Hang On: Hedge Funds Aren't Done Selling

Editor's note: This was originally published on RealMoney. It is being republished as a bonus for TheStreet.com readers.

The newspapers blame the weakening economy and somber earnings forecasts for the sharp selloffs we've been experiencing. Declining earnings and recession fears play into the declines, to be sure, but the real story -- which does not get the headlines it truly deserves -- is the mass liquidation that is occurring within the highly leveraged hedge fund community.

The mind-boggling size of the redemptions -- resulting in the need to sell at any price, especially if leverage is involved -- renders obsolete even the most seasoned professional's playbook. Gaming investor sentiment and using valuation as a guide have proved to be folly in the face of the avalanche of forced selling.

The good news is that valuations will matter eventually, and the incredible amount of cash that is currently on the sidelines will be put to work. For now, though, it is imperative that investors realize that the selling we are seeing now is not the work of rational human beings. Rather, it is the result of the largest deleveraging in financial history.

Half a Trillion?

The numbers are staggering. Although estimates vary, the total size of the hedge fund industry was about $1.8 trillion at the end of the third quarter, with about a third of that controlled by funds of funds, which are notorious for their itchy trigger fingers. Redemptions in August and September were substantial, at about $60 billion according to Eurekahedge, with most of the money coming out of long/short equity funds.

The high level of redemptions, together with the negative performance, has resulted in hedge fund assets falling precipitously in the third quarter. The total decline in hedge fund assets was on the order of $160 billion. That was the third quarter. Unfortunately, the damage has been much, much worse so far in the month of October.

Although data are sketchy at this point, many believe that hedge funds are facing redemptions on the order of half a trillion dollars. This is certainly not a surprising number given the amount of money that funds of funds control, and given the fact that many absolute return strategies are losing money -- a lot of money -- institutions and individuals alike have been losing at least a little faith in the entire asset class.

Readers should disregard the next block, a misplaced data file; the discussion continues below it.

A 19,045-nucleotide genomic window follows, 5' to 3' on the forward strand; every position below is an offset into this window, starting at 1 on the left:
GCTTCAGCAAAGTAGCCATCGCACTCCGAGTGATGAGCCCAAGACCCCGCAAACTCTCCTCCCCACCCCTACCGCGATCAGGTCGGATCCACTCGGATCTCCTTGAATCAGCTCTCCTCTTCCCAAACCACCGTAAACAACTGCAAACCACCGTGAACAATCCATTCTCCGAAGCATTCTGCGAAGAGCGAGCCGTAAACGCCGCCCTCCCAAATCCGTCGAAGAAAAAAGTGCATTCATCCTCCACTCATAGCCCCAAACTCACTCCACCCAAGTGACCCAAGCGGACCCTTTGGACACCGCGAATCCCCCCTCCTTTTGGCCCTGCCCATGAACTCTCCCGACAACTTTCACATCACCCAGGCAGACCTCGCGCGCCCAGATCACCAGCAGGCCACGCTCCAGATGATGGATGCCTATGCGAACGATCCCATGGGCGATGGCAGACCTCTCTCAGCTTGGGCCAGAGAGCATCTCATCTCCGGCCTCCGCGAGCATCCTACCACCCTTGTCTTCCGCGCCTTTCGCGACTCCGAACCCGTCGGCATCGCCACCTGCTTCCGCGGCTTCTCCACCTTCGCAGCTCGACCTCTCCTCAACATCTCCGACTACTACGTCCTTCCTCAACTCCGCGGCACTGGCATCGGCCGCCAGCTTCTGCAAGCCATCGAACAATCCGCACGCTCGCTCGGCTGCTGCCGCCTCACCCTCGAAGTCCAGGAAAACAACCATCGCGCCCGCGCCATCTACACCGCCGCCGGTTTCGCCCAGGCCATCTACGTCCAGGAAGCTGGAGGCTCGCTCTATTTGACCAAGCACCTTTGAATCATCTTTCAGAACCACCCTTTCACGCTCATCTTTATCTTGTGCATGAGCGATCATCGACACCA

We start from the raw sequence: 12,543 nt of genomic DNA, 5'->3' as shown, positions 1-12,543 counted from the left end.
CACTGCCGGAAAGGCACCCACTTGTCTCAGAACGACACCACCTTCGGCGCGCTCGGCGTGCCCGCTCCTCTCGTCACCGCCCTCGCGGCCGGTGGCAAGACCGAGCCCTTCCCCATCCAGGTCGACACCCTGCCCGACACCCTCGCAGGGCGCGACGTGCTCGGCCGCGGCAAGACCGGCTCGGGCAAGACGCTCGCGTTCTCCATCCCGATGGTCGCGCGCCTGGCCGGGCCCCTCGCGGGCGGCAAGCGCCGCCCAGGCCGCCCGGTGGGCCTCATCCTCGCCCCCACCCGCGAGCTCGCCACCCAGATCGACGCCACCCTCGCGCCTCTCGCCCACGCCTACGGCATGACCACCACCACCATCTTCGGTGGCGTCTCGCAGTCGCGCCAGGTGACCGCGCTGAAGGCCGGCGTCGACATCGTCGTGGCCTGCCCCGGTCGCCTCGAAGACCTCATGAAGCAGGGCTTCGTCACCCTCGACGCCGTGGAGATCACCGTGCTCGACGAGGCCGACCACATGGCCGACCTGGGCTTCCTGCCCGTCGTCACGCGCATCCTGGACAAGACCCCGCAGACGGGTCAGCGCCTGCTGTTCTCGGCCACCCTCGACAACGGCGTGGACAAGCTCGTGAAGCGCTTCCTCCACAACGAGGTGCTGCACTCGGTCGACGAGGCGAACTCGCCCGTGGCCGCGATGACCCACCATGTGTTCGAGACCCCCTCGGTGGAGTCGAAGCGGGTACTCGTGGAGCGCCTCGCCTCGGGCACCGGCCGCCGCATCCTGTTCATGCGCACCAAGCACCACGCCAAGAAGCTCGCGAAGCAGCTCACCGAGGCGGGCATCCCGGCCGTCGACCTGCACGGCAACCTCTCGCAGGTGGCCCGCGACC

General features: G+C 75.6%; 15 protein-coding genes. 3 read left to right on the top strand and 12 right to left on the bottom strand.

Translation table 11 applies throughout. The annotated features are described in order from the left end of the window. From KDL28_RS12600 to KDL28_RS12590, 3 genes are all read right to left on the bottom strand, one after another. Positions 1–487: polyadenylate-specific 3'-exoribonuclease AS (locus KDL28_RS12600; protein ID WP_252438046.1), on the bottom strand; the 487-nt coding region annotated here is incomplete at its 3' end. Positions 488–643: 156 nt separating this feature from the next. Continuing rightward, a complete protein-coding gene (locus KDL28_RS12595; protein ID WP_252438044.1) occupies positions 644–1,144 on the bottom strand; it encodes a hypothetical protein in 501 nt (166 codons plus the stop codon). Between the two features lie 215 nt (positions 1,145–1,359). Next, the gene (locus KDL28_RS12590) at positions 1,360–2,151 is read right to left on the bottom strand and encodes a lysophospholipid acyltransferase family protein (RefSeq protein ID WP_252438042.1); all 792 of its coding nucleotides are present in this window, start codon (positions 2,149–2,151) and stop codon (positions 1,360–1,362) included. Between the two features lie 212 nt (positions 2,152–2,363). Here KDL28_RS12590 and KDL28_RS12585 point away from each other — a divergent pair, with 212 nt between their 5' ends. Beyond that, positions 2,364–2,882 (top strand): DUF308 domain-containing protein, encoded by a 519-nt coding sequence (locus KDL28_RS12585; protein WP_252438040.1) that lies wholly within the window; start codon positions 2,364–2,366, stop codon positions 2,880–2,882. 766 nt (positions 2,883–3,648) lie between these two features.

They Aren't Done Yet

The bad news is that the hedge funds are not done liquidating, and the constant selling creates a vicious cycle -- a negative feedback loop -- on both Wall Street and Main Street. Funds are forced to sell as valuations move lower, and Main Street grows ever more frightened by unending incineration of wealth.

The headlines attribute each successive drop in the market averages to the latest earnings disappointment or lowered forecast, but the real story is the forced selling. The forced sales -- especially of the margined funds -- have overwhelmed the market, and the situation is only made worse as programs and humans have piled on to the downside.

Note the extreme moves at the end of each day, as the margin clerks try to give the foundering funds a chance for the market to turn in their favor. Ultimately, however, the collateral must be protected and the funds are forced to unwind their positions.

Sidelined Cash Will Be Put to Work Eventually

The good news is that many in the hedge fund and mutual fund industry have been somewhat ahead of the curve, raising cash on the way down. That means there is currently a tremendous amount of cash on the sidelines. That money at some point will move back in to the market, but so far most trading desks have not been seeing buying of any real consequence.

It will happen, though. There are a great many stocks that are trading at levels that discount the very worst of outcomes. Stable, defensive businesses with high levels of cash and prodigious amounts of cash flow are now trading at extremely low valuations. I will focus on some of those opportunities in future columns, because I am confident that investors will realize sizable gains from these levels over the next few years. So, yes, there is hope.

But for now, valuation and sentiment does not matter. It is imperative for investors to realize that and to acknowledge exactly what they are up against. This is the Great Deleveraging of 2008, the likes of which nobody has ever seen.

This was originally published on RealMoney on Oct. 24, 2008. For more information about subscribing to RealMoney, please click here.

Jeffrey Bagley, CFA, is vice president and senior portfolio manager at Davidson Trust Company in Devon, Penn. Prior to joining Davidson Trust, Bagley was a portfolio manager at McCabe Capital Managers and a sell-side analyst at Schroder & Co. and NatWest Markets. He was also a senior analyst and editor at the Value Line Investment Survey and an investment analyst at The Vanguard Group.

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